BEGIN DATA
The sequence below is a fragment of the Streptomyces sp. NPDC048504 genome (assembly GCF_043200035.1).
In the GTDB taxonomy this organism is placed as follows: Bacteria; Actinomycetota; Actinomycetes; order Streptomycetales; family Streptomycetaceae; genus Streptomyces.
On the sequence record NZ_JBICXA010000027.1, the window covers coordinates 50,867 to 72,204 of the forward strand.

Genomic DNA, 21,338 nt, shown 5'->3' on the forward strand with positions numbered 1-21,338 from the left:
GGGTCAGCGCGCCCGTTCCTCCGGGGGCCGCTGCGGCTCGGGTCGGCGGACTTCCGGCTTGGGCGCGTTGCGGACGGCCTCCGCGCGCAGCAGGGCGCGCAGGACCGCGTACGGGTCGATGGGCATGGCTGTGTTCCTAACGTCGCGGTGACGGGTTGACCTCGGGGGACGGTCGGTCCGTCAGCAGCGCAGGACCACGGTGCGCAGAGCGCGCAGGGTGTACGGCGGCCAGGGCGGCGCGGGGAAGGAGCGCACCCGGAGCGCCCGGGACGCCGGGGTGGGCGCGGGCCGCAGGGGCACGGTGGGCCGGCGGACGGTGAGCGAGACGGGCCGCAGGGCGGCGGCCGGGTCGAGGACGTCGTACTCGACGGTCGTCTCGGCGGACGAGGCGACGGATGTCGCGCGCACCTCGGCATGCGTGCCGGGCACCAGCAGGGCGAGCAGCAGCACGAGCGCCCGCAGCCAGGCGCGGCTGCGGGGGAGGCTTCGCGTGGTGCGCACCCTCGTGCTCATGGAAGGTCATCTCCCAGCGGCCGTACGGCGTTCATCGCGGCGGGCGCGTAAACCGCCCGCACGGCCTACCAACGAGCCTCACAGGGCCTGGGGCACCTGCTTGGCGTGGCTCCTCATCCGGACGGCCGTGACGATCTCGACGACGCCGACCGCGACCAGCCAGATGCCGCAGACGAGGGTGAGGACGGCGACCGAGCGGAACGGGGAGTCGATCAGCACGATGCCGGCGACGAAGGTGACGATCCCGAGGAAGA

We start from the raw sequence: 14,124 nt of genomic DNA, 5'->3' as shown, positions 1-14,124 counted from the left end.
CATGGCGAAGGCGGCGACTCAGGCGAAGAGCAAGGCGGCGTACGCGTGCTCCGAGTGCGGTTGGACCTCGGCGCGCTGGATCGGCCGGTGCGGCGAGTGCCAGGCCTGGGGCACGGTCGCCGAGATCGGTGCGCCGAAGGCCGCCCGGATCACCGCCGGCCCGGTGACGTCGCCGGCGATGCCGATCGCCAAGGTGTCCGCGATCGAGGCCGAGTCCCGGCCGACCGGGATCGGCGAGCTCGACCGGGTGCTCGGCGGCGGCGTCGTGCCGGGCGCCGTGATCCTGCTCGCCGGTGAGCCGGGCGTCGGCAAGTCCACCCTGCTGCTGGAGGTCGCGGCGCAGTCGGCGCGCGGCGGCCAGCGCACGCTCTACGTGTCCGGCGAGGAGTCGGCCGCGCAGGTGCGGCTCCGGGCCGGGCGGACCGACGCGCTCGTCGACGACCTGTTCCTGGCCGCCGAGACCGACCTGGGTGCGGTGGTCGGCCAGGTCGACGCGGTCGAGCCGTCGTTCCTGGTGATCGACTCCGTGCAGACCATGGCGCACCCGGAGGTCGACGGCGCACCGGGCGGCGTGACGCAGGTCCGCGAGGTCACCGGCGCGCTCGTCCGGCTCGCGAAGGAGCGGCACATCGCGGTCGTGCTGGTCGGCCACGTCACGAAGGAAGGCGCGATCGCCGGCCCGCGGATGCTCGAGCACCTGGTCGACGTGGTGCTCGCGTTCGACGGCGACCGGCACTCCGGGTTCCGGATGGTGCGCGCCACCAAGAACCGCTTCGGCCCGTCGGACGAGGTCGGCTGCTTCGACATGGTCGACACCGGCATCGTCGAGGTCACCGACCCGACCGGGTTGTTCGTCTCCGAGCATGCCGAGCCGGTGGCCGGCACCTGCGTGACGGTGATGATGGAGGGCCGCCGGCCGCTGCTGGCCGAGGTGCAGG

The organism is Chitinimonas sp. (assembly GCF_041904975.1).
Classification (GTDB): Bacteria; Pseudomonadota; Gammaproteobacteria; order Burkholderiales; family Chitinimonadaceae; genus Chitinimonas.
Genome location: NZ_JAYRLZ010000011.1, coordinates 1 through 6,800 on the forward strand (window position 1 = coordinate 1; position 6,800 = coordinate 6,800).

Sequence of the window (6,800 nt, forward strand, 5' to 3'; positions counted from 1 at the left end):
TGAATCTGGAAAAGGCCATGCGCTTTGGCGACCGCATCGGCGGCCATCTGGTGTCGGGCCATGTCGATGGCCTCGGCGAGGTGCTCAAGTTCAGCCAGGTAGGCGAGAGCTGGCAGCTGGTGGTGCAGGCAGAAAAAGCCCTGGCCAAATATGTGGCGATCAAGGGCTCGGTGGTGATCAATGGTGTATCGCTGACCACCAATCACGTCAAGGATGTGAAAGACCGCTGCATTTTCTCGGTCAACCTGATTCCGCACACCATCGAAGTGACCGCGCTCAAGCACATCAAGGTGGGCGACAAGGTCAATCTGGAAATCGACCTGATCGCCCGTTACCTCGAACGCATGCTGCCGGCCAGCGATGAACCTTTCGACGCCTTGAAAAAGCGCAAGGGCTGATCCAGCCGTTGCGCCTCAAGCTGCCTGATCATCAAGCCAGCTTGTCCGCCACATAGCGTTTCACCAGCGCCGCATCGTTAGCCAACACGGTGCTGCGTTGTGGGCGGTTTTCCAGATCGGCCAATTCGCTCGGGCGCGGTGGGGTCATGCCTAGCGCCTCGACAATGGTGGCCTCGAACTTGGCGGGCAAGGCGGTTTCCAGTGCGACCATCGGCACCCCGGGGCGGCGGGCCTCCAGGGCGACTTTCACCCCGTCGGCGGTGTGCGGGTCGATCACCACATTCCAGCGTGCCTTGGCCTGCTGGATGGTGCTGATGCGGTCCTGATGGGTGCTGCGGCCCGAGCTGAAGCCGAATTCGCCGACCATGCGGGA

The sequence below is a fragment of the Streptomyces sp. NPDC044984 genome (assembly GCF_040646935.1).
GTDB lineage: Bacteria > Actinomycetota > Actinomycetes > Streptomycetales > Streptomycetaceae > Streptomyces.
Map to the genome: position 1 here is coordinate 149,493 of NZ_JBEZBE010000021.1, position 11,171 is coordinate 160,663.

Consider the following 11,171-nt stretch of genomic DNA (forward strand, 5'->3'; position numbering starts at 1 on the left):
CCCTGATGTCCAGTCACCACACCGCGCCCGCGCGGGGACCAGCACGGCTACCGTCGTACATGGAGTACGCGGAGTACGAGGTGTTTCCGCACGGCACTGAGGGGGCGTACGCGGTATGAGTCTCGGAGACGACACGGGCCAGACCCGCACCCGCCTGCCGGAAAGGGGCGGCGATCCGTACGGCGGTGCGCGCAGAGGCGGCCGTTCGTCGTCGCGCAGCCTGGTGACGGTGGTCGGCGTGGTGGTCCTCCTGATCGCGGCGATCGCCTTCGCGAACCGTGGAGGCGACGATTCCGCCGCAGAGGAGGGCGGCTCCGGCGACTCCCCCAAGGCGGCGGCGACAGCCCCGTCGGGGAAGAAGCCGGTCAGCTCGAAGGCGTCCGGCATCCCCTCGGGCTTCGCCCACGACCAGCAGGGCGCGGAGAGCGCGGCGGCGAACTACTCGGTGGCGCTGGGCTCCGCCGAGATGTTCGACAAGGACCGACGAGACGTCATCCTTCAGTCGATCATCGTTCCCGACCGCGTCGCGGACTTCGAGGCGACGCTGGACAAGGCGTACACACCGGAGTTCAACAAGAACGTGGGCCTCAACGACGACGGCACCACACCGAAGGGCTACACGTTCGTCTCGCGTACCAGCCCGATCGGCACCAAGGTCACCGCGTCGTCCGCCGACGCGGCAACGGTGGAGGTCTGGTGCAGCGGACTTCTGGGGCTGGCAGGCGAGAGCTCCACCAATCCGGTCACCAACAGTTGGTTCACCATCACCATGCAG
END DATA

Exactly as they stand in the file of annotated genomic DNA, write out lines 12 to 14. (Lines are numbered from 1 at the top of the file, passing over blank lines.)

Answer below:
TGAATCTGGAAAAGGCCATGCGCTTTGGCGACCGCATCGGCGGCCATCTGGTGTCGGGCCATGTCGATGGCCTCGGCGAGGTGCTCAAGTTCAGCCAGGTAGGCGAGAGCTGGCAGCTGGTGGTGCAGGCAGAAAAAGCCCTGGCCAAATATGTGGCGATCAAGGGCTCGGTGGTGATCAATGGTGTATCGCTGACCACCAATCACGTCAAGGATGTGAAAGACCGCTGCATTTTCTCGGTCAACCTGATTCCGCACACCATCGAAGTGACCGCGCTCAAGCACATCAAGGTGGGCGACAAGGTCAATCTGGAAATCGACCTGATCGCCCGTTACCTCGAACGCATGCTGCCGGCCAGCGATGAACCTTTCGACGCCTTGAAAAAGCGCAAGGGCTGATCCAGCCGTTGCGCCTCAAGCTGCCTGATCATCAAGCCAGCTTGTCCGCCACATAGCGTTTCACCAGCGCCGCATCGTTAGCCAACACGGTGCTGCGTTGTGGGCGGTTTTCCAGATCGGCCAATTCGCTCGGGCGCGGTGGGGTCATGCCTAGCGCCTCGACAATGGTGGCCTCGAACTTGGCGGGCAAGGCGGTTTCCAGTGCGACCATCGGCACCCCGGGGCGGCGGGCCTCCAGGGCGACTTTCACCCCGTCGGCGGTGTGCGGGTCGATCACCACATTCCAGCGTGCCTTGGCCTGCTGGATGGTGCTGATGCGGTCCTGATGGGTGCTGCGGCCCGAGCTGAAGCCGAATTCGCCGACCATGCGGGA

The sequence below is a fragment of the Streptomyces sp. NPDC044984 genome (assembly GCF_040646935.1).
GTDB lineage: Bacteria > Actinomycetota > Actinomycetes > Streptomycetales > Streptomycetaceae > Streptomyces.